UK Prime Minister Theresa May has recently been pushing for even greater regulatory powers over the internet, regulations that, according to experts, will be ineffective. The powers that May is looking for would allow the government to restrict what can be published online, and would require internet providers to weaken encryption so that the government can read people’s messages.
May, and the Conservative party more broadly, have had a bit of a hard on for internet regulation of late, seeming to believe that it will give them a simple fix to extremism and other nefarious deeds. In November, the Investigatory Powers Act (known by many as the Snooper’s Charter) passed and gave the government the legal tools to observe their citizens in a manner unmatched anywhere in western Europe, or even the US. Following the latest attack in London, Theresa May believes we now need to go further.
“We cannot allow this ideology the safe space it needs to breed,” May said. “Yet that is precisely what the internet and the big companies that provide internet-based services provide.”
“We need to work with allied democratic governments to reach international agreements that regulate cyberspace to prevent the spread of extremist and terrorism planning,” she continued. “We need to do everything we can at home to reduce the risks of extremism online.”
The issue with this line of thinking, aside from the hideous invasion of privacy and horrifyingly vague language that would leave it wide open to misuse, is that experts have said such regulation won’t work. As a matter of fact, the plan put forward by the prime minister could in fact serve to make the internet a more dangerous place.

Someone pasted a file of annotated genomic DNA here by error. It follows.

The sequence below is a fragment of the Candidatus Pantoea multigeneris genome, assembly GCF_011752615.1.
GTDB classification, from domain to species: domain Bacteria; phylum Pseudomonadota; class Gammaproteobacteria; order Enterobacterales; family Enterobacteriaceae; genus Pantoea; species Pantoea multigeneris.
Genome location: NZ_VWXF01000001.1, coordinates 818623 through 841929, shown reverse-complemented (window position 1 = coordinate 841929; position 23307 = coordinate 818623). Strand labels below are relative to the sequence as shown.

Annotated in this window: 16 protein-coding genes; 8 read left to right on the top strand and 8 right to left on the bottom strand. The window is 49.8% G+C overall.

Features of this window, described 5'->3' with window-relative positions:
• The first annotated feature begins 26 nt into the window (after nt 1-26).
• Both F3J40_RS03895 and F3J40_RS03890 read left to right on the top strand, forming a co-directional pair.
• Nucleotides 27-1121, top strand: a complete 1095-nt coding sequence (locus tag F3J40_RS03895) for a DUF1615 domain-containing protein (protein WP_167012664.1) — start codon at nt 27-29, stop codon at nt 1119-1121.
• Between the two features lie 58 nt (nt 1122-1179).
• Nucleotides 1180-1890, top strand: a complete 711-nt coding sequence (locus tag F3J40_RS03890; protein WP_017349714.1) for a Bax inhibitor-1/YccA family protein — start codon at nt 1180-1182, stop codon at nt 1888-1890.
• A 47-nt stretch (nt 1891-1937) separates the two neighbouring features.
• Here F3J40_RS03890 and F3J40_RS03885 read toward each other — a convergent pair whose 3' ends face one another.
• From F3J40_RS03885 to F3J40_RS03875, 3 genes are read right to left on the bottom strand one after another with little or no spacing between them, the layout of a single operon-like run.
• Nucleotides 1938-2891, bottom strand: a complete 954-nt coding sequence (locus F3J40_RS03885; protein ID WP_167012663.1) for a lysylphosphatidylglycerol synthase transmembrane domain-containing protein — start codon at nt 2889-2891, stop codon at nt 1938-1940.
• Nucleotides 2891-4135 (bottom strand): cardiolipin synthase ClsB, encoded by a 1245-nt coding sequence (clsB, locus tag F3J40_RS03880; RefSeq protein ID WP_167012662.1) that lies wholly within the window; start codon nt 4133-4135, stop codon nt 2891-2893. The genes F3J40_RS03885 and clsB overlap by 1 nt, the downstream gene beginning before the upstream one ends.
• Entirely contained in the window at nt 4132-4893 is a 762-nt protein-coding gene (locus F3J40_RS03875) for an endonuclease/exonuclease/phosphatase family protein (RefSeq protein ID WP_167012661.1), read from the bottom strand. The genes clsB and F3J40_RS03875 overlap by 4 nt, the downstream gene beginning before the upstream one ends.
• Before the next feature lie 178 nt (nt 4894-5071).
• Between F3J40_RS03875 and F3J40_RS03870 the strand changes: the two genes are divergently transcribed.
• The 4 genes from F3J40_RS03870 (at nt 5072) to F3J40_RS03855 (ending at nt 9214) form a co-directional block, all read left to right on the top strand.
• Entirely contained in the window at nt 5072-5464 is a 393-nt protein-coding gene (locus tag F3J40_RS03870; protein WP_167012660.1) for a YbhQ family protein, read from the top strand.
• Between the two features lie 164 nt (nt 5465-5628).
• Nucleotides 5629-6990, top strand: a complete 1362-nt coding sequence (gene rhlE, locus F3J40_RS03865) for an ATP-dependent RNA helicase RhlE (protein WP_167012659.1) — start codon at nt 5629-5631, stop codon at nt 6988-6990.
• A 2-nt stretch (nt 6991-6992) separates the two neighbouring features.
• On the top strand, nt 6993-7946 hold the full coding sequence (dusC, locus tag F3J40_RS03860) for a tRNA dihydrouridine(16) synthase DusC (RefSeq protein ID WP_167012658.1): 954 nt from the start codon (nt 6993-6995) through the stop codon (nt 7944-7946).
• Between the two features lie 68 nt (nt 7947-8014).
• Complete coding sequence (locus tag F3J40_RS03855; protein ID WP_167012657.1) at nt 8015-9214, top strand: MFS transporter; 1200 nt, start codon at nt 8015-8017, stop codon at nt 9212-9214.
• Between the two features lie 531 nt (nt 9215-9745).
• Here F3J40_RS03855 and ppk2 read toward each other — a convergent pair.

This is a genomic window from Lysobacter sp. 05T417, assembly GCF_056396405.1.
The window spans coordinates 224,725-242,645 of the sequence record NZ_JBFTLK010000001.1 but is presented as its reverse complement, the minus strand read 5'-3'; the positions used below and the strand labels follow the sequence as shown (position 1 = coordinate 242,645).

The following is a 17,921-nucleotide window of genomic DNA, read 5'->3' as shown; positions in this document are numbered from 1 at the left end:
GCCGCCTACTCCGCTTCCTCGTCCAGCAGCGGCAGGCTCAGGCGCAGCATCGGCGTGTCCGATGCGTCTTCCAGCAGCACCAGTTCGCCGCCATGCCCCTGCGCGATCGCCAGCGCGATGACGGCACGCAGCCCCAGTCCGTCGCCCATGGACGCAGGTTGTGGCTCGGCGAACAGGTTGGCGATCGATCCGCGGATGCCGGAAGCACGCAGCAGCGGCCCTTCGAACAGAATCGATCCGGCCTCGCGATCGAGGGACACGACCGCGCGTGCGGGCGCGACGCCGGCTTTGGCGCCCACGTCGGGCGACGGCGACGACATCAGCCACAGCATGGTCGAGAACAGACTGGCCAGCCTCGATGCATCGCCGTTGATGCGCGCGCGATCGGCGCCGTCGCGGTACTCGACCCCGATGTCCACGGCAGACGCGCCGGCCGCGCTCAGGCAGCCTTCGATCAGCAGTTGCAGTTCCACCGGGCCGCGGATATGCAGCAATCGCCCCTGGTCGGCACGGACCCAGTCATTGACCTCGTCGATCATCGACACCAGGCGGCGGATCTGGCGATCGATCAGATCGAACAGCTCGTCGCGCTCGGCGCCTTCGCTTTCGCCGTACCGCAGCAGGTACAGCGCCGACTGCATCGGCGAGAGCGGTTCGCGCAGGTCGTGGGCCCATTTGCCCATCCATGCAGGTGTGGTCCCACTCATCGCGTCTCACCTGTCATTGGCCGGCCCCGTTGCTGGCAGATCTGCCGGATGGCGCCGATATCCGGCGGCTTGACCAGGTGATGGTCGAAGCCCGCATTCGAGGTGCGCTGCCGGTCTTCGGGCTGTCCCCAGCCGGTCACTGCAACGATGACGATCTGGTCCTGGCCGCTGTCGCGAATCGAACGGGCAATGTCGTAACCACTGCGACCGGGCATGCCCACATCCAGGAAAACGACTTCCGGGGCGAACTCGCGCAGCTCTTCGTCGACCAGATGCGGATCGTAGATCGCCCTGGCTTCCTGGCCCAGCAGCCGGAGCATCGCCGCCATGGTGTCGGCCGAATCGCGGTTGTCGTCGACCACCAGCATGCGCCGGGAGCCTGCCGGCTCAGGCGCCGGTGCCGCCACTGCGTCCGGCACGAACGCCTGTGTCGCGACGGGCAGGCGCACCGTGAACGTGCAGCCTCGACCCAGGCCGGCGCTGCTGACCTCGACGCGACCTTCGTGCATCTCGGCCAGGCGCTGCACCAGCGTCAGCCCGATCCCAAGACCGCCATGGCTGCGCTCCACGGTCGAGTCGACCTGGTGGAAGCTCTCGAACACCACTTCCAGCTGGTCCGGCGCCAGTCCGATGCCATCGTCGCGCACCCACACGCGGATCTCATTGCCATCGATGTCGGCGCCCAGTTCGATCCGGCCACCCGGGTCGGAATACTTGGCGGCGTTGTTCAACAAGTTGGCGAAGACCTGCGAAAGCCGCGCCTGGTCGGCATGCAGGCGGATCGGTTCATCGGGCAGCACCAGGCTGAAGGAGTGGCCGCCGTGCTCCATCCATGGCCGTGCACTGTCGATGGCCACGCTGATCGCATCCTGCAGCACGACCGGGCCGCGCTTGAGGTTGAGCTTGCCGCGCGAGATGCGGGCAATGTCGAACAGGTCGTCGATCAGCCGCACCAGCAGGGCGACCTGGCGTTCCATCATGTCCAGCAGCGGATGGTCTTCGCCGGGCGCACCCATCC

“There is no proven record showing that internet restriction could prevent any sinister plots from happening,” said NordVPN’s CMO, Marty P Kamden. “If a backdoor to the internet is built, it can actually be used by the same people that the government wants to keep track of. A backdoor gives away a lot of private information about each citizen, and puts big power in the hands of anyone who wants to take advantage of it.
“The essence of the internet is to be a free space – it was not built to have regulation, censorship or administrators.”
VPN provider NordVPN has seen a 300% increase in British user inquiries since the Investigatory Powers Act passed and that number is likely to increase if Mrs May gets her way. While the concern is understandable, the fact seems to remain that this policy is not only morally untenable but highly questionable in its efficiency. Jimmy Wales, founder of Wikipedia, possibly put the argument best when addressing David Cameron’s first forays towards regulation in 2015.
“What I’m opposed to is to have zero privacy and scan everyone’s data all the time in case we see something,” he added.
“Human rights don’t go away just because you’re on the internet. We still have rights that governments need to respect.”